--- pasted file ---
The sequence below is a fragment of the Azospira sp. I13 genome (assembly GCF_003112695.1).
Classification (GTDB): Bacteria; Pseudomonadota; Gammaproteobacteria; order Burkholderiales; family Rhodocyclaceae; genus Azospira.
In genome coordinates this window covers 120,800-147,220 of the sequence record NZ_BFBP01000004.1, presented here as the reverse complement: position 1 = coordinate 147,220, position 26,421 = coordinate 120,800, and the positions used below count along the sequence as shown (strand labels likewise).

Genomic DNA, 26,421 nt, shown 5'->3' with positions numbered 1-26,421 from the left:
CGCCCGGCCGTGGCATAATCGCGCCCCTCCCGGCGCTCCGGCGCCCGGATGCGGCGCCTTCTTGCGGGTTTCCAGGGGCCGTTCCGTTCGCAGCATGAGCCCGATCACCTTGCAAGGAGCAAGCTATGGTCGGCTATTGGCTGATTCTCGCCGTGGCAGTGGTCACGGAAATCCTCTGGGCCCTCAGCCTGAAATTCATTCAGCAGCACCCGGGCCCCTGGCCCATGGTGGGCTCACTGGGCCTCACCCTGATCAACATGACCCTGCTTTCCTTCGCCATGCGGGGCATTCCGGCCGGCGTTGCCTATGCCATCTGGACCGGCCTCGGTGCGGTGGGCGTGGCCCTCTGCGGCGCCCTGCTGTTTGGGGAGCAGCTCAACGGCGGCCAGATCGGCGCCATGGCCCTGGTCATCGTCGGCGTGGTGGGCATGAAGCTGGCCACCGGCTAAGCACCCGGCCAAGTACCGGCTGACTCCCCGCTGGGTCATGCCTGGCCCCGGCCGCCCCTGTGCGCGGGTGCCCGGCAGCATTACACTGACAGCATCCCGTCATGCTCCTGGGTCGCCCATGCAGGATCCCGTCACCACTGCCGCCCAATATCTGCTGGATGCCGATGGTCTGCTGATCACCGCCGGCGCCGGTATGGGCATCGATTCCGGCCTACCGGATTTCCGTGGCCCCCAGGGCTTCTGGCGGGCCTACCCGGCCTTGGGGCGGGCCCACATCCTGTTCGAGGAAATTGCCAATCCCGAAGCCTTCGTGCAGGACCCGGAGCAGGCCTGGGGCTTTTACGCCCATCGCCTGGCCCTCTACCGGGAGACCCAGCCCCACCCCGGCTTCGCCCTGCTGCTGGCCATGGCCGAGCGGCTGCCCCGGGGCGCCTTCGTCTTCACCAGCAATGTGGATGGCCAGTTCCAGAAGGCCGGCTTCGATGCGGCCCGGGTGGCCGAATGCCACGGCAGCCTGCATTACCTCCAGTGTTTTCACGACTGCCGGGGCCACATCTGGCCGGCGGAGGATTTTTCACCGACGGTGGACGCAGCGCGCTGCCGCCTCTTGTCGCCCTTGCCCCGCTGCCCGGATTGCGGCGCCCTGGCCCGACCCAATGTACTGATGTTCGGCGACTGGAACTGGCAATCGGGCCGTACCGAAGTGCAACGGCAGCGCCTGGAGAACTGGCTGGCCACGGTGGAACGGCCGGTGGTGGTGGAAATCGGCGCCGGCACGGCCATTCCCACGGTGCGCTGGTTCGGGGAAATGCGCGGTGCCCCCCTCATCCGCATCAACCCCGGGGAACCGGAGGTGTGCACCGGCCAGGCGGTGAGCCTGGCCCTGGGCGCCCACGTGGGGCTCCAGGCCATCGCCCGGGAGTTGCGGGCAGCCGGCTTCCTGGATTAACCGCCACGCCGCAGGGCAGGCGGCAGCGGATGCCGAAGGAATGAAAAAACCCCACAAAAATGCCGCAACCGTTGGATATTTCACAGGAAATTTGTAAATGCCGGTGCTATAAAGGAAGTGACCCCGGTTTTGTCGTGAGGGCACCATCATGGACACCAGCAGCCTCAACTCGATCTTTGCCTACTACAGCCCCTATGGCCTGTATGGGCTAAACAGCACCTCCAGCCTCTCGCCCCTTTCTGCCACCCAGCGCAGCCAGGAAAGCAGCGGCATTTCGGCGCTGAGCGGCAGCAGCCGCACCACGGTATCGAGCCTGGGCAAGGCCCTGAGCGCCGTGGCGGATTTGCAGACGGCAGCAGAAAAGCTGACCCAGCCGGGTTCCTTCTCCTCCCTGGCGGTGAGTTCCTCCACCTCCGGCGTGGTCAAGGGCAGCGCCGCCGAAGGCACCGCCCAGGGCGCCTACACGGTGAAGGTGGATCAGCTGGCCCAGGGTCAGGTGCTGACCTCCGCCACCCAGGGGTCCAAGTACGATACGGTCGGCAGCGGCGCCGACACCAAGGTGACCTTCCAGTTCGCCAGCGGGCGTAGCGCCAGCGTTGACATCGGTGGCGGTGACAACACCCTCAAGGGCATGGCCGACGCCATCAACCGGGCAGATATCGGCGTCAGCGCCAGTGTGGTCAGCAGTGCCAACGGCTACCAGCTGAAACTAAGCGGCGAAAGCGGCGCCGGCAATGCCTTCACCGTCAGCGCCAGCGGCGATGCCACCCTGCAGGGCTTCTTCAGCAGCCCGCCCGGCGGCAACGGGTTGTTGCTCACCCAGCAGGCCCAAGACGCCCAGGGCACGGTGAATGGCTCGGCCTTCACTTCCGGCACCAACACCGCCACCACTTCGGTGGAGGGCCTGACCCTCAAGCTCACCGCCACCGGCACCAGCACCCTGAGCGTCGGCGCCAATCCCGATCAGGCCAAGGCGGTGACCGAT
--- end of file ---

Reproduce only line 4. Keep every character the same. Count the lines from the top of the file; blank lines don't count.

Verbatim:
Genomic DNA, 26,421 nt, shown 5'->3' with positions numbered 1-26,421 from the left: